There’s an interesting article on the topic, and one that I completely agree with, by Daniele Cima on Brand News.

Some may claim that these layoffs are directly caused by the birth of digital, since many old-school creative directors aren’t competent with new media, but I don’t think they fully understand the situation. Digital media influenced only a small part. These cuts are an extreme consequence of an unsustainable model set up years ago.

At the end of last summer WPP’s stocks fell 10% and Martin Sorrell just declared that “2017 was not a pretty year for us”. In Italy the advertising market is diminishing even faster, by at least 4 billion euro alone from 2008 to 2015 from 10 billion to 6 billion euro.


In this sort of situation, the arrival in Italy of Consultancy Agencies in our sector is a blessing. After all of the damage that the advertising networks did in Italy, Accenture and co. couldn’t do any worse. They have the money and the will to make significant investments. Besides, since they’re used to being paid for consultations they could bear the burden of reeducating clients, bringing benefits to the entire sector, especially financially speaking.

These are the advantages, but there is a disadvantage also, or at least an unsolved question. The consultancies lack a communications culture. So much so that the communications projects that they’ve signed for but that they haven’t yet produced, clearly show their inability. We need to wait to see if they’ll continue to use communication in a tactic way, like an agency that produces Powerpoint to get their foot in the door and bring home the best digital business, or if they’ll work to grow their communication culture and make it a strategic unit for themselves as well.

The question is: why would they want to enter into an already-suffering sector with much smaller margins than what they’re used to in their own? It seems in Italy we’ll have an answer soon. For sure they’ll stock up on copy and art directors, maybe even creating some sort of huge creative department, but that’s not the reason. Instead, we need to look at the type of projects that they’ll develop and at the type of people they choose to manage them. I wouldn’t be surprised if they’re passing around names of creative directors who’ve recently been pushed out of agencies. Without a doubt these companies need a high-profile figure to seem credible on the market, but how will they take advantage of him? Will they give him space to work or will they dress him like an artist and show him off to clients like a trained monkey?

Soon we’ll be able to find out the answer to many of our doubts on the impact and strategy of the consultancies. In the meantime, we have an answer for those wondering if maybe these same consultancies are the new disruptors of the field. Riccardo Garavaglia, in one of the most articulate and original posts I’ve read recently, explains exactly why they’re not.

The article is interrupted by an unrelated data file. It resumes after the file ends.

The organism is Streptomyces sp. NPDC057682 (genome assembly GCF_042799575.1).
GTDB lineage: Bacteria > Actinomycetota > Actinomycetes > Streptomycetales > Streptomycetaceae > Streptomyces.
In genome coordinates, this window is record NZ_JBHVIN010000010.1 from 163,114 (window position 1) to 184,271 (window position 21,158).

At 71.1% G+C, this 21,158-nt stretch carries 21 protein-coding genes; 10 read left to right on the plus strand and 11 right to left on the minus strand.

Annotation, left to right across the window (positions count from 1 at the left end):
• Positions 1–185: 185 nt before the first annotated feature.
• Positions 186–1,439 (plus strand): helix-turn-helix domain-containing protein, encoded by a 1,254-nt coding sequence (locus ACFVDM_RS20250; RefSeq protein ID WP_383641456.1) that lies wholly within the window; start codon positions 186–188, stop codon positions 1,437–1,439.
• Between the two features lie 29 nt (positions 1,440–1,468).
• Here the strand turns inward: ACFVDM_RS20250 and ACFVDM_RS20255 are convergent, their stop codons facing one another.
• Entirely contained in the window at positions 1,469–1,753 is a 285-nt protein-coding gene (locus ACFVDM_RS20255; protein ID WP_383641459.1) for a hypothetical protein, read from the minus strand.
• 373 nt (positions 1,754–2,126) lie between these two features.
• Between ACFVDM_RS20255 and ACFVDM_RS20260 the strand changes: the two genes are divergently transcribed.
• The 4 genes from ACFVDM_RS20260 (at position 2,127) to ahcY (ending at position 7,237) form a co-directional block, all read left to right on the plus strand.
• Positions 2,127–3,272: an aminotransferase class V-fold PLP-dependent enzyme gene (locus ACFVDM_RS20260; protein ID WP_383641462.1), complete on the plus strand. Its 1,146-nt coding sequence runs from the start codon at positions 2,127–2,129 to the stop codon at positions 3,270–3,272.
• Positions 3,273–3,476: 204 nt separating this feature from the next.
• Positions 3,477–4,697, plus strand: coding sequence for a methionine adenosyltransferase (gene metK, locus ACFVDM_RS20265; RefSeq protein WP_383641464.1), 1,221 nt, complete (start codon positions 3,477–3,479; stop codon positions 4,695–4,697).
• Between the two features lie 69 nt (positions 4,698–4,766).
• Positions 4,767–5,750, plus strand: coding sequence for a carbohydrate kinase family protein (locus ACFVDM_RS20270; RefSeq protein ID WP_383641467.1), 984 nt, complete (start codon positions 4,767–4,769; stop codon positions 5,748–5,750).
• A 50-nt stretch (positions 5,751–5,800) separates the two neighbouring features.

Disruptors come from other fields to revolutionize the market. In the case of advertising, the disruptors are Google and Facebook. He also says that given the weight of these two giants, its useless to blame the old creatives for lowering their expectations instead of fighting to save the entire advertising world, cultivating in its place alternative dreams about “farm-stays” and “niche bookstores” (cit.).

His conclusion is just as interesting.
Across markets the disruptors were successful because they improved products as well as the lives of people. Apple did it in mobile telephone technology with the smartphone. Netflix did it in television. Spotify in music…. Yet in communication it still hasn’t happened. Google and Facebook revolutionized advertisements by worsening the user experience, making it if anything more invasive and pervasive. Where once advertisements were only on TV, just a few meters away, now they follow you 24 hours per day on your phone, at roughly 20 centimeters from your face. Where once advertising had the decency and foresight to try to entertain you, now it’s morphed into bossy “calls to action.”

Millennials’ grandchildren, in their history ebooks, will describe our current period as the First Great Digital Revolution. And I for one think it’s exciting to live in such an important moment for the human race. I love innovation. I’m all about progress and allergic to the Status Quo. That’s why I’ve been fascinated by digital technology from the start. At the same time though, I know that every revolution comes with victims and a series of negative results.

The first of these consequences is marginality. Those who have a minimum of experience in managing an agency know that digital advertising has much lower margins than traditional advertising but takes a lot more entrepreneurial resources, both in the number of workers and in the depth of their specialization.

The second consequence is that, due to the type of format as well as the rigidness of the platforms used, digital advertising struggles to produce truly interesting communication projects for users.

Finally, we need to bust the myth that digital media will revolutionize our way to communicate. It’s not true. It will change it, sure, but not completely. Because even if people become more and more attached to their smartphone than the TV, the persuasion mechanisms are the same. They’ll always be based on emotions. Kittens will always be kittens, whether you scroll past them on your brand new iPhone X or watch them on an old TV from 1986.


And yet one of the latest mantras is Data Driven. According to the experts, data will change the way we communicate. We know everything about consumer behavior and we react accordingly: A/B test after A/B test in a sort of extreme Black Mirror episode.